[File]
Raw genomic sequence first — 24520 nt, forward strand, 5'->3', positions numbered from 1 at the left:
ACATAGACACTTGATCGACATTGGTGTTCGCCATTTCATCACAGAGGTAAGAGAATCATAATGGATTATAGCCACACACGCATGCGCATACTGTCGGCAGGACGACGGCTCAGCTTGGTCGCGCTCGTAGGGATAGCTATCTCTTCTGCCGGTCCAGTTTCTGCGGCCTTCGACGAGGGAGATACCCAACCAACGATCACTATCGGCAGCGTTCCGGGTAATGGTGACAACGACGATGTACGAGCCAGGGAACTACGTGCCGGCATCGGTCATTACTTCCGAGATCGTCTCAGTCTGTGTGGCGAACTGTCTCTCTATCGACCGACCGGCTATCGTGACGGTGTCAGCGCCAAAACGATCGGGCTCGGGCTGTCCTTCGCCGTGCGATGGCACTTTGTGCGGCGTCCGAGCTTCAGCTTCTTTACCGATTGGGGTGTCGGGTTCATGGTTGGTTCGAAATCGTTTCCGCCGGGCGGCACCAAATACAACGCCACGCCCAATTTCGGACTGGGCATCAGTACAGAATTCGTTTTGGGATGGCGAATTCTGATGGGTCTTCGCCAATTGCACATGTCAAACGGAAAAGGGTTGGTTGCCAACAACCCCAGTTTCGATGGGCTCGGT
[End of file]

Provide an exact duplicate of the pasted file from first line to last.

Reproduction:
Raw genomic sequence first — 24520 nt, forward strand, 5'->3', positions numbered from 1 at the left:
ACATAGACACTTGATCGACATTGGTGTTCGCCATTTCATCACAGAGGTAAGAGAATCATAATGGATTATAGCCACACACGCATGCGCATACTGTCGGCAGGACGACGGCTCAGCTTGGTCGCGCTCGTAGGGATAGCTATCTCTTCTGCCGGTCCAGTTTCTGCGGCCTTCGACGAGGGAGATACCCAACCAACGATCACTATCGGCAGCGTTCCGGGTAATGGTGACAACGACGATGTACGAGCCAGGGAACTACGTGCCGGCATCGGTCATTACTTCCGAGATCGTCTCAGTCTGTGTGGCGAACTGTCTCTCTATCGACCGACCGGCTATCGTGACGGTGTCAGCGCCAAAACGATCGGGCTCGGGCTGTCCTTCGCCGTGCGATGGCACTTTGTGCGGCGTCCGAGCTTCAGCTTCTTTACCGATTGGGGTGTCGGGTTCATGGTTGGTTCGAAATCGTTTCCGCCGGGCGGCACCAAATACAACGCCACGCCCAATTTCGGACTGGGCATCAGTACAGAATTCGTTTTGGGATGGCGAATTCTGATGGGTCTTCGCCAATTGCACATGTCAAACGGAAAAGGGTTGGTTGCCAACAACCCCAGTTTCGATGGGCTCGGT